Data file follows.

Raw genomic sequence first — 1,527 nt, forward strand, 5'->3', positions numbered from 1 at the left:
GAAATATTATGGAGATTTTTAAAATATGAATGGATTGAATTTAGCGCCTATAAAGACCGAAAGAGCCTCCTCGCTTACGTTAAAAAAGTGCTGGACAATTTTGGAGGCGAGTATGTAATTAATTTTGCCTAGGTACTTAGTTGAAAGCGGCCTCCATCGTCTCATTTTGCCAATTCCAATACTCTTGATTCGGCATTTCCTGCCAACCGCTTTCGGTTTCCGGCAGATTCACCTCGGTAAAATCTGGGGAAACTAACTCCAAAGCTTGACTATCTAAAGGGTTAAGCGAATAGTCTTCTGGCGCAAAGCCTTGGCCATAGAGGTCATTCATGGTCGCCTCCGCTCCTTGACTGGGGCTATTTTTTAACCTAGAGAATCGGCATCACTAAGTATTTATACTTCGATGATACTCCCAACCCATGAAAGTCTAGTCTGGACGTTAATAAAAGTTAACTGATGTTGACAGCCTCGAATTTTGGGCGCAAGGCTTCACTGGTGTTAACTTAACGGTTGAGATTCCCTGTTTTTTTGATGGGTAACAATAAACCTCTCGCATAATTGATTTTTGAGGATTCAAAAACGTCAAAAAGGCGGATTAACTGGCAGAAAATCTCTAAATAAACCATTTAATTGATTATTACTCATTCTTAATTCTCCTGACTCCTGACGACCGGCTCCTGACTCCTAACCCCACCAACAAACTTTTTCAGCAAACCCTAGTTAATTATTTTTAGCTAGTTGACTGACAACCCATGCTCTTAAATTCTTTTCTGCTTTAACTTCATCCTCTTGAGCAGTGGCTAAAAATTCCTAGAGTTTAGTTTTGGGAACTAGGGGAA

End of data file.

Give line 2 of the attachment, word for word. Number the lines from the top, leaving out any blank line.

GAAATATTATGGAGATTTTTAAAATATGAATGGATTGAATTTAGCGCCTATAAAGACCGAAAGAGCCTCCTCGCTTACGTTAAAAAAGTGCTGGACAATTTTGGAGGCGAGTATGTAATTAATTTTGCCTAGGTACTTAGTTGAAAGCGGCCTCCATCGTCTCATTTTGCCAATTCCAATACTCTTGATTCGGCATTTCCTGCCAACCGCTTTCGGTTTCCGGCAGATTCACCTCGGTAAAATCTGGGGAAACTAACTCCAAAGCTTGACTATCTAAAGGGTTAAGCGAATAGTCTTCTGGCGCAAAGCCTTGGCCATAGAGGTCATTCATGGTCGCCTCCGCTCCTTGACTGGGGCTATTTTTTAACCTAGAGAATCGGCATCACTAAGTATTTATACTTCGATGATACTCCCAACCCATGAAAGTCTAGTCTGGACGTTAATAAAAGTTAACTGATGTTGACAGCCTCGAATTTTGGGCGCAAGGCTTCACTGGTGTTAACTTAACGGTTGAGATTCCCTGTTTTTTTGATGGGTAACAATAAACCTCTCGCATAATTGATTTTTGAGGATTCAAAAACGTCAAAAAGGCGGATTAACTGGCAGAAAATCTCTAAATAAACCATTTAATTGATTATTACTCATTCTTAATTCTCCTGACTCCTGACGACCGGCTCCTGACTCCTAACCCCACCAACAAACTTTTTCAGCAAACCCTAGTTAATTATTTTTAGCTAGTTGACTGACAACCCATGCTCTTAAATTCTTTTCTGCTTTAACTTCATCCTCTTGAGCAGTGGCTAAAAATTCCTAGAGTTTAGTTTTGGGAACTAGGGGAA